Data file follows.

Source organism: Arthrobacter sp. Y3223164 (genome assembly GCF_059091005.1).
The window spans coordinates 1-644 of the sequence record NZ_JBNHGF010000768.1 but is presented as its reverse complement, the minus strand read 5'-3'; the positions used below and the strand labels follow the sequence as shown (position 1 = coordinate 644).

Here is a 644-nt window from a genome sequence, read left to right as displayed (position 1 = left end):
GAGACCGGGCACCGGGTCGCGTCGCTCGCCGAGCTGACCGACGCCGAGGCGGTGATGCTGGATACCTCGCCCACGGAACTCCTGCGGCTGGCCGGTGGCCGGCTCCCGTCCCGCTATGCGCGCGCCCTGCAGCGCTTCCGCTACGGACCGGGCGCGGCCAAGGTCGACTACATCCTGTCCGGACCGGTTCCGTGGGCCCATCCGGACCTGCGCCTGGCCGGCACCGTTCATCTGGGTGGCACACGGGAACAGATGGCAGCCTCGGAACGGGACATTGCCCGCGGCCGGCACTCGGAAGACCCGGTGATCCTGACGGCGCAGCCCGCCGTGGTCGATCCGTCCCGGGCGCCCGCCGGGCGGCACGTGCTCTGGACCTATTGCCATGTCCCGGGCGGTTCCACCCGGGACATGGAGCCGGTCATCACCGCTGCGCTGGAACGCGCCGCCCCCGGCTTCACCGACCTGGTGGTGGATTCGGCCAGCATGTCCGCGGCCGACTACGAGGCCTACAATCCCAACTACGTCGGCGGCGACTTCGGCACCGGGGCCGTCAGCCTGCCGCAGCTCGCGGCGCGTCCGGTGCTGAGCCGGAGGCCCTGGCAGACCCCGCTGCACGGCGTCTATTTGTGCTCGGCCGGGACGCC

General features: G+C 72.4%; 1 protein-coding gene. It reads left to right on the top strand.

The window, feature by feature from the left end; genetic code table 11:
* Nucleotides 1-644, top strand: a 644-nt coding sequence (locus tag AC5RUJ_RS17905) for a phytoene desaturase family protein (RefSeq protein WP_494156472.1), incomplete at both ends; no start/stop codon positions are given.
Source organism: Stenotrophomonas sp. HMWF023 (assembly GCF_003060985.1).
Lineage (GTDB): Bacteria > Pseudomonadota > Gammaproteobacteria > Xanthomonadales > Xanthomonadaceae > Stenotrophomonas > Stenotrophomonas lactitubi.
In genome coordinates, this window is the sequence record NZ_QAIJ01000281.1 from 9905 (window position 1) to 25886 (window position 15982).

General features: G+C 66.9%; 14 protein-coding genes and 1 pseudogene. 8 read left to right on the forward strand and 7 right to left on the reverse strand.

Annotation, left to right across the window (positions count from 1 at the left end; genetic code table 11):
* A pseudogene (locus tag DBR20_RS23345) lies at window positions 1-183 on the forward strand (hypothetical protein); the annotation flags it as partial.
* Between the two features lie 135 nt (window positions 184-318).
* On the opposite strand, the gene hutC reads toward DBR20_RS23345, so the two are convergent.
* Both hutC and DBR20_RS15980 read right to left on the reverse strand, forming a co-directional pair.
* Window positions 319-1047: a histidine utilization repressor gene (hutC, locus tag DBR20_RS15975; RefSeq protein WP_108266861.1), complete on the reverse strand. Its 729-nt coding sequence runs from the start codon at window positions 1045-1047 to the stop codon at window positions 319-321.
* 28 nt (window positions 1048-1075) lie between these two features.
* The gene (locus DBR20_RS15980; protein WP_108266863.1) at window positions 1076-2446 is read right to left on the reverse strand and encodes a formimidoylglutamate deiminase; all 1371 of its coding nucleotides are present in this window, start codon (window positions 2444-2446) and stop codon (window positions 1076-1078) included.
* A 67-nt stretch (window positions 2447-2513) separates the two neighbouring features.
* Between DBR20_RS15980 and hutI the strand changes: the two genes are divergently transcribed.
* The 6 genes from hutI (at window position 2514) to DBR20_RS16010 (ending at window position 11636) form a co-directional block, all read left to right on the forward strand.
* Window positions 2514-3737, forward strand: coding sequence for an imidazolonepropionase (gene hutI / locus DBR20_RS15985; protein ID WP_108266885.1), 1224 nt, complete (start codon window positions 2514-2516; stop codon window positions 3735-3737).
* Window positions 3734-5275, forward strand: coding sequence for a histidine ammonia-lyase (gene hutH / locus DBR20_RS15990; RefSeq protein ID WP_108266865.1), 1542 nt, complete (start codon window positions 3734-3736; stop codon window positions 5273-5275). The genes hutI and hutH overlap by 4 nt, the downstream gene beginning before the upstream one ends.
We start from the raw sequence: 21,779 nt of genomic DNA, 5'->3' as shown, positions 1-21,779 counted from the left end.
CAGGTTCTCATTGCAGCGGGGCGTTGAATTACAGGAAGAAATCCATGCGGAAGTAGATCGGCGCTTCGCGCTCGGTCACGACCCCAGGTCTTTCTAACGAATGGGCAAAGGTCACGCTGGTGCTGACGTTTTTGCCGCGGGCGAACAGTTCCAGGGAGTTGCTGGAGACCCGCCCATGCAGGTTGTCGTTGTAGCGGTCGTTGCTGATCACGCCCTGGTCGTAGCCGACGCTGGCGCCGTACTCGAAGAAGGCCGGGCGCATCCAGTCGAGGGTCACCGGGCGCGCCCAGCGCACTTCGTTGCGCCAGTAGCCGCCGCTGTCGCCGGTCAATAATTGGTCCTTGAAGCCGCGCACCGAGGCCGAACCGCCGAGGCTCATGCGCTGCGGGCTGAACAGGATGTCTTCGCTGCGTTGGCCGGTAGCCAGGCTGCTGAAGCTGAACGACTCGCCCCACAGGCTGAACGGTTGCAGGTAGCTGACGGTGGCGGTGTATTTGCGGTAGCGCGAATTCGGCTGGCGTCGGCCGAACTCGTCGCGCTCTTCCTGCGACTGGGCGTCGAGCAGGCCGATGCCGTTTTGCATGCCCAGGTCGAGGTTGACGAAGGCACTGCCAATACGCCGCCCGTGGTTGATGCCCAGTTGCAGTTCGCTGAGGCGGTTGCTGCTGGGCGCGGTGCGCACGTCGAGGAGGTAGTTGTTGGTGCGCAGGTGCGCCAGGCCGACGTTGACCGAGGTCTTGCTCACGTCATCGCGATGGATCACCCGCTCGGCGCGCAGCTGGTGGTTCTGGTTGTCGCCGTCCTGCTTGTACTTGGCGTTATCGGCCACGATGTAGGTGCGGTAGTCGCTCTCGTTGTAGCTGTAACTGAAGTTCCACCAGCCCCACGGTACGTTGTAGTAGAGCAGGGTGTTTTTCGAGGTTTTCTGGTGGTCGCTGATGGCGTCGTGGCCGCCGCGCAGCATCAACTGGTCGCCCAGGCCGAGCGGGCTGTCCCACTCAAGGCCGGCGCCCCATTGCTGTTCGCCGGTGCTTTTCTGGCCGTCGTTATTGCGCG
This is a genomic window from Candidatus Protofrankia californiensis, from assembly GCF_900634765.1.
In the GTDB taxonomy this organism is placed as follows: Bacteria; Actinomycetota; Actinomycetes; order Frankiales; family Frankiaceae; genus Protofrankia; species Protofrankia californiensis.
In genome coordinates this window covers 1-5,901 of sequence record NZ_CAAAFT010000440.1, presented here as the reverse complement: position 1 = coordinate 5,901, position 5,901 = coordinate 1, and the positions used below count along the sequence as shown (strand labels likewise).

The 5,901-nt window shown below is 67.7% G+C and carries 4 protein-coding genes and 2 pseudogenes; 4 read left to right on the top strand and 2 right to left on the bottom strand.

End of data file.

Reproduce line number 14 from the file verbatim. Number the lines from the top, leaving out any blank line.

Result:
* Between the two features lie 135 nt (window positions 184-318).